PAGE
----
Galax continues to rise

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The Maroon Tide is two years removed from a 1-19 year, but the distance seems much greater.

By Craig Worrell, Sports Editor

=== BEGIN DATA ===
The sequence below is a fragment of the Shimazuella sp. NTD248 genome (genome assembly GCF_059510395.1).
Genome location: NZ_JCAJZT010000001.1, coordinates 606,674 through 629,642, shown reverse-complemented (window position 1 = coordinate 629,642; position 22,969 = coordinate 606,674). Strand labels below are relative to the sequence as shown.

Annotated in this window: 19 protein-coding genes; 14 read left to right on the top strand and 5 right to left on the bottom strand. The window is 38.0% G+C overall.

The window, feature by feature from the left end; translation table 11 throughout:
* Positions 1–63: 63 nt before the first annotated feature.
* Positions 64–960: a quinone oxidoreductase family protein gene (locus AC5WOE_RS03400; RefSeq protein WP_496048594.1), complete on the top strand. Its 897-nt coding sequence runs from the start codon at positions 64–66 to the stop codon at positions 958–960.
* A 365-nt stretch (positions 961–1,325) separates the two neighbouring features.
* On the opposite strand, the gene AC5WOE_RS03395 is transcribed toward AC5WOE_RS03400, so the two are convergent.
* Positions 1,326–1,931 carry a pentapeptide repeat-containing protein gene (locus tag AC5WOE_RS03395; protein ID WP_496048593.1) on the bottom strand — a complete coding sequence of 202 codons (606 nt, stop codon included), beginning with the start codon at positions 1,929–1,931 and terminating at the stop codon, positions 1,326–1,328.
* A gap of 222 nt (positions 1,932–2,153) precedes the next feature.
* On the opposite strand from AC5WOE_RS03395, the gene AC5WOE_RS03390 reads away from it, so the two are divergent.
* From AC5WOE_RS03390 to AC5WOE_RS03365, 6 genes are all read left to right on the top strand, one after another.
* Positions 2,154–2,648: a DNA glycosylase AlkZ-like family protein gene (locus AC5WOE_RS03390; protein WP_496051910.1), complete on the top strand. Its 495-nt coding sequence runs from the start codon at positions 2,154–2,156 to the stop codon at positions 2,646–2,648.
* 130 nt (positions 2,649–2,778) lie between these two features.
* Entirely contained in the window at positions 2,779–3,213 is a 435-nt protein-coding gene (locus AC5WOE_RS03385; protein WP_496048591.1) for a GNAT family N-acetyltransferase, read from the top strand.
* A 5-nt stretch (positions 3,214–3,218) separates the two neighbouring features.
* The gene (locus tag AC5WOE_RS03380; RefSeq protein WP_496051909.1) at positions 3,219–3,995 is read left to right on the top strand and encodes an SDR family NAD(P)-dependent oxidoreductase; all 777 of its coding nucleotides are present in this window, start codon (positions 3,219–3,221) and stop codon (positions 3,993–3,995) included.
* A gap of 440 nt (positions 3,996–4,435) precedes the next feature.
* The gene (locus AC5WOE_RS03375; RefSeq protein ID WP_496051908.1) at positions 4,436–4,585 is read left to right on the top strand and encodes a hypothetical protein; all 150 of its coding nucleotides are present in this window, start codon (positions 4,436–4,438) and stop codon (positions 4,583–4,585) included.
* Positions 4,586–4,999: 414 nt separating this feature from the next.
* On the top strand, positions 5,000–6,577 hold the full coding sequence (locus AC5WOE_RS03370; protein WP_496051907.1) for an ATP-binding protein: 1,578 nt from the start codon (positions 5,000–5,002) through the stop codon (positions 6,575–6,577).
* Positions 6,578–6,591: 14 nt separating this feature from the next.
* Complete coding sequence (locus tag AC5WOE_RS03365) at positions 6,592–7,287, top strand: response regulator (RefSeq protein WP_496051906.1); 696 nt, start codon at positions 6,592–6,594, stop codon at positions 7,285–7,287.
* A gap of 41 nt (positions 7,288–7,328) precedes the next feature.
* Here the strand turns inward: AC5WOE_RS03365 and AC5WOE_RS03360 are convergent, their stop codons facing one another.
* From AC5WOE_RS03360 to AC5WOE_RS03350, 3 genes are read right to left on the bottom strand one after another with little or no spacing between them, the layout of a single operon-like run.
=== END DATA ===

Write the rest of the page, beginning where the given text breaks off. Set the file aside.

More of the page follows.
It wasn’t that long ago that talking about Galax girls’ basketball wasn’t exactly a fun thing to do. One-win seasons tend to take the joy out of such conversation. Thanks to hard work, continuity and some good old athletic ability, this year’s Maroon Tide team won’t have to worry about talking basketball in hushed tones. “I have to commend Jill and Drew for sticking with it,” said Galax head coach Jamie Dotson, who, along with seniors Drew Cardwell and Jill Bartlett, endured a 1-19 campaign just three years ago. Galax got about as low as it could, and has been steadily climbing since. “Our record has been nine or 10 wins the last couple of years, but we are competing with teams that three years ago we were averaging 14 points per game,” Dotson said. “We may not be winning those games but we’re getting closer and closer.” And every now and then they’ll break through with an eye-opening upset, as Highlands learned in the regionals two years ago, and as Bland County saw last February.  “I think we’ll be better this year, but I think we’ll show our youth at times, too,” said Dotson. That would only stand to reason, as other than a junior and a couple of seniors, Galax will basically field a JV team in terms of age. But age is a relative thing, as all but three of Dotson’s players have at least one year of varsity experience, while Cardwell and Bartlett are four-year varsity players. “We’ve got nine on the team, but really we’re nine deep,” Dotson said. “Nine girls who can play basketball. Nine’s not a big number, but when you’ve got nine who can play, it’s not so bad.” Galax was 19 points better than Marion over the course of six quarters in a scrimmage last week, and all nine players saw a fairly balanced amount of time on the floor, and all nine contributed offensively. It seems simplistic, but progress is showing up in the fact that the Maroon Tide can actually set up plays and run them, something that hasn’t happened much in recent years. “For the first time in the three years I’ve coached, we’re really able to execute some offensive plays,” Dotson said. “I think that comes from experience, playing together for so long. We were able to call a play and execute it, which was something I really haven’t been able to see us do.” The Tide lost its top playmaker from a year ago in Jamie Webb, who averaged 9.9 points, 4.6 rebounds, 2.7 assists and 3.0 steals, but the team’s second- and third-leading scorers return in sophomores Bailey Shumate (9.3) and Allison White (8.6). With only two players as tall as 5-foot-8, Taylor Bryant and Burgandy Bobbitt, Galax will instead use overall athletic ability to get the job done. “We’re not real big but we can run the floor and we can catch the ball at the high post, face the basket and either get a shot off or drive to the basket,” said Dotson. “You’re not going to see a lot of posting up down low. We’ve put in an offense that doesn’t make us do things we’re just not real good at. It makes defenses come play us and defend what we’re good at.” Channing Russell will take over at point guard, having started most of Galax’s games a year ago, while newcomers Haley Reynolds and Hailey Cassell will also be called on to contribute. “Haley Cassell played JV as freshman last year, and I think you’ll see a lot out of her,” Dotson said. “She may not be the biggest scorer but she hustles defensively and she’s going to get a lot of steals, especially being the anticipator on our press.” Galax may be a year away from competing for a district title, but with the bulk of the team in place for a couple more years, and a feeder program growing steadily stronger, including an eighth-grade team that is currently 10-2, good things are in store for the Tide. “I’m just proud of the girls,” Dotson said. “They’ve worked really hard. We’re still feeling the effects of the numbers thing but it’s going up. This is the first year we’ve had to make cuts on JV. Our JV is all eighth-graders and four freshmen. The interest is there, and a lot of younger kids are wanting to be a part of it.”